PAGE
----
Eagleton Labeled '72 Dem Nominee McGovern as Candidate of 'Amnesty, Abortion and Acid'
Following McGovern's stunning victory in the '72 Massachusetts primary, Novak began calling Democratic politicians to get their reaction. The April 27, 1972 Evans & Novak column reported an anonymous source as saying "people don't know McGovern is for amnesty, abortion and legalization of pot. Once middle America -- Catholic middle America, in particular -- find this out, he's dead." This sent Washington into a frenzy to try to figure out which Democrat was bad-mouthing one of his own.
Ironically, several months later Eagleton would be tapped as McGovern's running mate, only to be replaced after it was learned that Eagleton underwent electro-shock therapy for depression.
In his memoir of the 1972 campaign, McGovern's press secretary Richard Dougherty made a comment that implied Novak had fabricated the quote. In an attempt to set the record straight, Novak asked Sen. Eagleton for permission to disclose his name. Eagleton replied that he made the comment off-the- record and he intended it to stay that way. Mr. Novak contacted Sen. Eagleton as he was writing The Prince of Darkness and, thirty years later, still would not allow his identity to be revealed.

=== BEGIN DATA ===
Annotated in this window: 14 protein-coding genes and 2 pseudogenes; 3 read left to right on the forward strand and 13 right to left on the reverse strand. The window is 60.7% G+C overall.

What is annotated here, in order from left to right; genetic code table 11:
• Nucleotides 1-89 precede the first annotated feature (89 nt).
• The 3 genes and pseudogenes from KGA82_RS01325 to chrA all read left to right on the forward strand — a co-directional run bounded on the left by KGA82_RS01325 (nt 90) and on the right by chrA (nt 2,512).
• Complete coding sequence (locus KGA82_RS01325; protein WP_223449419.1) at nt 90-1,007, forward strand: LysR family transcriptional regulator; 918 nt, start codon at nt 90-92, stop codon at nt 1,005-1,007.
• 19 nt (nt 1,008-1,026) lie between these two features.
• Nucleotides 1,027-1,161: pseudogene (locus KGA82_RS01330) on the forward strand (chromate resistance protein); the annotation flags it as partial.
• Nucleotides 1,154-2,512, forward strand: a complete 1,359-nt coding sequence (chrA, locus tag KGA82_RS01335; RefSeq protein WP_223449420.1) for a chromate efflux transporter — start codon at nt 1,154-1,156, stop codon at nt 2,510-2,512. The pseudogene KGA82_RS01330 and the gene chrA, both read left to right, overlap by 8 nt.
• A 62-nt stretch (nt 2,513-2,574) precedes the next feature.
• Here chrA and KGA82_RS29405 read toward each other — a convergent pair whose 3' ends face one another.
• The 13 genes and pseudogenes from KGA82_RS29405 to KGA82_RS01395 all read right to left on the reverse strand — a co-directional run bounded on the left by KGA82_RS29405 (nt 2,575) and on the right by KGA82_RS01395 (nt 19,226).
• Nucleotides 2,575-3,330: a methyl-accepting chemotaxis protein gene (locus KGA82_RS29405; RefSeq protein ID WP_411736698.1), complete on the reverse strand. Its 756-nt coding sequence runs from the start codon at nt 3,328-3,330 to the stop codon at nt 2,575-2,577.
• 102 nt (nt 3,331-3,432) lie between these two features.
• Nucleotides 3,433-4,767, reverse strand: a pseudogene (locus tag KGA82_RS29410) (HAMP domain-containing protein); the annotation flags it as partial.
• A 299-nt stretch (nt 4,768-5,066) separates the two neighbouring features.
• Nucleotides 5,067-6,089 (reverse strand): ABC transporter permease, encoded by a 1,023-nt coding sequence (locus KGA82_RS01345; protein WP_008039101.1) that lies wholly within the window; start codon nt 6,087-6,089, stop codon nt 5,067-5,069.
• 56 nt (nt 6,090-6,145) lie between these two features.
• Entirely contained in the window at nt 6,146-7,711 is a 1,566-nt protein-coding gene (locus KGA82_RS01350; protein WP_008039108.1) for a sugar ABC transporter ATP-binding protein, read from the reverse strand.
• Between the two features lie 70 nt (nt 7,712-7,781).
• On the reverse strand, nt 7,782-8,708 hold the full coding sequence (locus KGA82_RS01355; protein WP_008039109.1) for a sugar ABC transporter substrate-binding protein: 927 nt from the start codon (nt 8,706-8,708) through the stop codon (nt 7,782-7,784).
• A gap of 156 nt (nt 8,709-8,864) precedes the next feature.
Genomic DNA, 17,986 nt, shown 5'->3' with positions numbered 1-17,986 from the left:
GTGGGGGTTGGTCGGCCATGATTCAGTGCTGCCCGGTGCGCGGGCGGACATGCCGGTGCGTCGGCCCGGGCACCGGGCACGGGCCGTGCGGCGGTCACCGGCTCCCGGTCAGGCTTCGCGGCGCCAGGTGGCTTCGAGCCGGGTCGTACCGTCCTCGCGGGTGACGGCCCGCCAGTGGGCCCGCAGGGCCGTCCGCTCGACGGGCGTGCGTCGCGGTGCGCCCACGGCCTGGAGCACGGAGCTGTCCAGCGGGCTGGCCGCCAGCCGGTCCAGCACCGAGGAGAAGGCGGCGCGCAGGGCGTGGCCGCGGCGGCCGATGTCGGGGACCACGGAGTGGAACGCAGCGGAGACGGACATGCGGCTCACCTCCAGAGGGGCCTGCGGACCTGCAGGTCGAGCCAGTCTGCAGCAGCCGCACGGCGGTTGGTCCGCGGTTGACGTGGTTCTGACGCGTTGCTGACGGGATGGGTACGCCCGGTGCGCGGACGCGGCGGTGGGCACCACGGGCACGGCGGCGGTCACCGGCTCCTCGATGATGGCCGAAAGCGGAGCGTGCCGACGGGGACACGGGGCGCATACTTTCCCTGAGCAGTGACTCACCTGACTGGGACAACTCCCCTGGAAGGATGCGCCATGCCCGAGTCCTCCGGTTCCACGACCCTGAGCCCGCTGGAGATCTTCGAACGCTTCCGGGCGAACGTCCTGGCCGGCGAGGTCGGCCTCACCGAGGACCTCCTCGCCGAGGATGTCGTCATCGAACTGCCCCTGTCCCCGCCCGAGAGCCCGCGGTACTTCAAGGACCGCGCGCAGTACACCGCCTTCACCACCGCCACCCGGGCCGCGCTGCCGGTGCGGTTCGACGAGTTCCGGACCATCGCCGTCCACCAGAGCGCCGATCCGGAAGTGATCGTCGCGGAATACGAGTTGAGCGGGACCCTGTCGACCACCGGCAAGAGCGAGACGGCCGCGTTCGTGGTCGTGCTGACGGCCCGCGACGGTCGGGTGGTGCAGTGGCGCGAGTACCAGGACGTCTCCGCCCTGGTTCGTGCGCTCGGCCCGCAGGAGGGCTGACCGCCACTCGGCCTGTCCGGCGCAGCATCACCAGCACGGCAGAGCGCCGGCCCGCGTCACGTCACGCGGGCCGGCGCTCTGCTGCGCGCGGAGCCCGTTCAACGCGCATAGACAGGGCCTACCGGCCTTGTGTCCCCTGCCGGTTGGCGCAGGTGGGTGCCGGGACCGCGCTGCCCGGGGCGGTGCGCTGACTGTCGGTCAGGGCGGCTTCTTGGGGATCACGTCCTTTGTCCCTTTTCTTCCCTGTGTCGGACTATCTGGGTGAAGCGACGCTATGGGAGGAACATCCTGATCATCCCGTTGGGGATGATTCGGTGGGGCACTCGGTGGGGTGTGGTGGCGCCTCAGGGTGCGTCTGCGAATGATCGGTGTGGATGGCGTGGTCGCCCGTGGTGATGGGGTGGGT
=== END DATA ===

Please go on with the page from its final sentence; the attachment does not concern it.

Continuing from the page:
Former Sen. Tom Eagleton died on March 4, 2007, thus freeing Mr. Novak to reveal the source of one of the most memorable quotes in presidential campaign history.
Robert D. Novak is one of the longest-running syndicated columns in the nation and the editor of the "Evans-Novak Political Report." Now a FOX News contributor, he spent twenty-five years as a political commentator for CNN, pioneering such shows as Capital Gang, Crossfire and The McLaughlin Group.
comments powered by Disqus
- Ronald Suny says historians have shied away from exploring the roots of the Armenian genocide for fear of taking attention away from the victims
- Columbia University professors Eric Foner, Alan Brinkley, and Alice Kessler-Harris to retire
- A powerhouse appropriations subcommittee is now headed by a historian: Republican Rep. Tom Cole (OK)
- Slavic scholars divided over a scholarship sponsored (and withdrawn) by Stephen F. Cohen
- Claire Strom to Step Down as Editor of Agricultural History